Messi evolved according to what the game, his team and context asked of him. In 2014-2015 —with the arrival of Suarez— he could no longer be a false 9; not because he couldn’t, but because Barcelona needed him elsewhere. Then, he moved to the right, as a starting point, but with the freedom to take possession of the gestation zone and begin to connect with all the offensive lines. This is how Messi went back to being a winger and became the total footballer we have witnessed in the last 3-4 years.
He began to close towards the center, but in the midfield. To create, combine and generate partnerships. At some point, as a number five, distributing. At other times, as ten or eight, feeding the strikers; also as a link player and then, as always, arriving in the box, because the goal could never disappear.
Barcelona’s creative shortcomings and Messi’s own transformation forced or led the Argentine to understand all phases of the offensive game. That is why, in his first stage in the first team, Messi was seen at his most “raw”, that is, the diamond that needed to be polished. Under Pep’s (Guardiola) mantle, the most lethal Messi was forged; tactically indecipherable and with the ideal context to break any data that was put in front of him. In the post-Pep era, the most divine Messi arrived; from unrepeatable to unreal footballer.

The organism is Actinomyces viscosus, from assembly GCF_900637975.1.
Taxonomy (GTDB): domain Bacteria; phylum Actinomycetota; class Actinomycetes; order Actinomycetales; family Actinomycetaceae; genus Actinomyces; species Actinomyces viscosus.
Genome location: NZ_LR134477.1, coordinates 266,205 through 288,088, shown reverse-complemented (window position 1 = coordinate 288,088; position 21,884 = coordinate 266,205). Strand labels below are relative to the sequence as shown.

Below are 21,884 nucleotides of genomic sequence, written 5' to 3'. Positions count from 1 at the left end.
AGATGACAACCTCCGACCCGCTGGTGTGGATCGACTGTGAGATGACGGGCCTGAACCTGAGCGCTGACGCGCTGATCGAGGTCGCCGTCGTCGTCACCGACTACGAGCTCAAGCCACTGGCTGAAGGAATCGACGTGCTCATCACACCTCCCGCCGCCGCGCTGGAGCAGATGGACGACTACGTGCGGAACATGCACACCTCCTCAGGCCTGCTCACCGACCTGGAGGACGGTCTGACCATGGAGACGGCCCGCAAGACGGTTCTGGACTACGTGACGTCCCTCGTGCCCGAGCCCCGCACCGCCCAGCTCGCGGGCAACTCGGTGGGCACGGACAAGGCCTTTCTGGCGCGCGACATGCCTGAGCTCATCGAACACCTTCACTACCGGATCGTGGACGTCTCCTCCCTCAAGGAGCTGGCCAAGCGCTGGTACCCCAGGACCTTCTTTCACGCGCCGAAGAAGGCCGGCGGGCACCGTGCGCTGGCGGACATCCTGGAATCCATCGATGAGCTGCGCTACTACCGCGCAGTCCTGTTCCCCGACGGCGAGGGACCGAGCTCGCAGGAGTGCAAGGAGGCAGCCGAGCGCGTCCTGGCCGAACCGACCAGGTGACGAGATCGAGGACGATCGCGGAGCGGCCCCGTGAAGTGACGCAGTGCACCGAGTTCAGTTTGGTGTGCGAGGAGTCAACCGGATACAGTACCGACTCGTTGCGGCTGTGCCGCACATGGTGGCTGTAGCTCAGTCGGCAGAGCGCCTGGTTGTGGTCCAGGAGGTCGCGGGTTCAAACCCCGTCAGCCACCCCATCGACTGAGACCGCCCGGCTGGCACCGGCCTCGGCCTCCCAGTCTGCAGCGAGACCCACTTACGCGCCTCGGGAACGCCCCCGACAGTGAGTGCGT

Curiously, this last Messi was the one who suffered the most, bearing the brunt of Barcelona’s economic debacle, generated by the terrible management of Bartomeu and company. The heavenly Messi was mistreated, insulted and betrayed to the point that Lionel himself decided to rebel, announcing his intention to leave through a burofax. He probably never wanted to leave, but that document, sent last year, was the beginning of the end of the worst board of directors Barcelona has ever seen. Even in that, Messi won.
Downcast and depressed, after the burofax, Messi had one of his worst starts of the season; but he got back on track in the middle of the season, even the most diligent student has moments of calm. He began to score, to play and to have fun; angered by the critics, he decided to silence them by leading a team that needed a leader reference. It could be none other than Lionel.
After the bad end of the season for the league and the early elimination in the Champions League, at least Barça was able to lift titles, with the Cup. Messi, in truth, wanted to stay in Barcelona; the burofax, Bartomeu and the tragic European eliminations were behind him. As much as Koeman can be criticized, at least he created a context where the team worked for Messi and Messi for the team; managing to convince the Argentine that his idea could work.
Messi’s legacy is not only titles and goals, it is the sense of belonging. If there is one thing you can’t reproach the Argentinean for, it is the love he professed for the shield he defended. Money did not matter to him, as he himself offered to lower his salary in order to stay. He also stood firm in the most tragic sporting moments. And if he ends up leaving, it will not be because he lacked intentions to continue. Few footballers in life have represented the club where they were born with such affection.